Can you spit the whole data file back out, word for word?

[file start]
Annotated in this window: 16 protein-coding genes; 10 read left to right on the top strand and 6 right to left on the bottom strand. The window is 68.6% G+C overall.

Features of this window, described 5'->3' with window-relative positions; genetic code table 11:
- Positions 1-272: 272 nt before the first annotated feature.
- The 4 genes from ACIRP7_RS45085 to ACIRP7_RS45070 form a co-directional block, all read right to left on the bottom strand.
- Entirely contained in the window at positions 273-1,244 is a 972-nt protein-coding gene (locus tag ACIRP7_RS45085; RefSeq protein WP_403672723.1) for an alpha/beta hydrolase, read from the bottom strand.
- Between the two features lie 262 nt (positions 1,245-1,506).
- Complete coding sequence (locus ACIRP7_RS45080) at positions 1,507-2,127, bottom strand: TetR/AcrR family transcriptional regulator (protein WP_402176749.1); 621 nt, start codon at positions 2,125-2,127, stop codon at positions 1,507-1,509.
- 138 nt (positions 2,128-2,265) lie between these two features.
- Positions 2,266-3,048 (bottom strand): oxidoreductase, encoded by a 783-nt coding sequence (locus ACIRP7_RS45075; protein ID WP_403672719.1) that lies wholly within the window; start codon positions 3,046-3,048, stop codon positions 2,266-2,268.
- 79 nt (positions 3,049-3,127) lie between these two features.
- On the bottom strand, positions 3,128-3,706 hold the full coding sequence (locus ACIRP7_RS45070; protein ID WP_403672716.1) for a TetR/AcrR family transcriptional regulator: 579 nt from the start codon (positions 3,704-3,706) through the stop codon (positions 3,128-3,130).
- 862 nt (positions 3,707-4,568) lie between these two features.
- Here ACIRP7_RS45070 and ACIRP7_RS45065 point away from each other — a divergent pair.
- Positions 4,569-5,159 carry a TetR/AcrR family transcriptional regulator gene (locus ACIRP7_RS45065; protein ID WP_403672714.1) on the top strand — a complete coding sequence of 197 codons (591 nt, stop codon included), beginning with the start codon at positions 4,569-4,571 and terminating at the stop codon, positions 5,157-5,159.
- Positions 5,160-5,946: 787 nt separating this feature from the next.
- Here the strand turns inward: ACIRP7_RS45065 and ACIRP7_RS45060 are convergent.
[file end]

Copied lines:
Annotated in this window: 16 protein-coding genes; 10 read left to right on the top strand and 6 right to left on the bottom strand. The window is 68.6% G+C overall.

Features of this window, described 5'->3' with window-relative positions; genetic code table 11:
- Positions 1-272: 272 nt before the first annotated feature.
- The 4 genes from ACIRP7_RS45085 to ACIRP7_RS45070 form a co-directional block, all read right to left on the bottom strand.
- Entirely contained in the window at positions 273-1,244 is a 972-nt protein-coding gene (locus tag ACIRP7_RS45085; RefSeq protein WP_403672723.1) for an alpha/beta hydrolase, read from the bottom strand.
- Between the two features lie 262 nt (positions 1,245-1,506).
- Complete coding sequence (locus ACIRP7_RS45080) at positions 1,507-2,127, bottom strand: TetR/AcrR family transcriptional regulator (protein WP_402176749.1); 621 nt, start codon at positions 2,125-2,127, stop codon at positions 1,507-1,509.
- 138 nt (positions 2,128-2,265) lie between these two features.
- Positions 2,266-3,048 (bottom strand): oxidoreductase, encoded by a 783-nt coding sequence (locus ACIRP7_RS45075; protein ID WP_403672719.1) that lies wholly within the window; start codon positions 3,046-3,048, stop codon positions 2,266-2,268.
- 79 nt (positions 3,049-3,127) lie between these two features.
- On the bottom strand, positions 3,128-3,706 hold the full coding sequence (locus ACIRP7_RS45070; protein ID WP_403672716.1) for a TetR/AcrR family transcriptional regulator: 579 nt from the start codon (positions 3,704-3,706) through the stop codon (positions 3,128-3,130).
- 862 nt (positions 3,707-4,568) lie between these two features.
- Here ACIRP7_RS45070 and ACIRP7_RS45065 point away from each other — a divergent pair.
- Positions 4,569-5,159 carry a TetR/AcrR family transcriptional regulator gene (locus ACIRP7_RS45065; protein ID WP_403672714.1) on the top strand — a complete coding sequence of 197 codons (591 nt, stop codon included), beginning with the start codon at positions 4,569-4,571 and terminating at the stop codon, positions 5,157-5,159.
- Positions 5,160-5,946: 787 nt separating this feature from the next.
- Here the strand turns inward: ACIRP7_RS45065 and ACIRP7_RS45060 are convergent.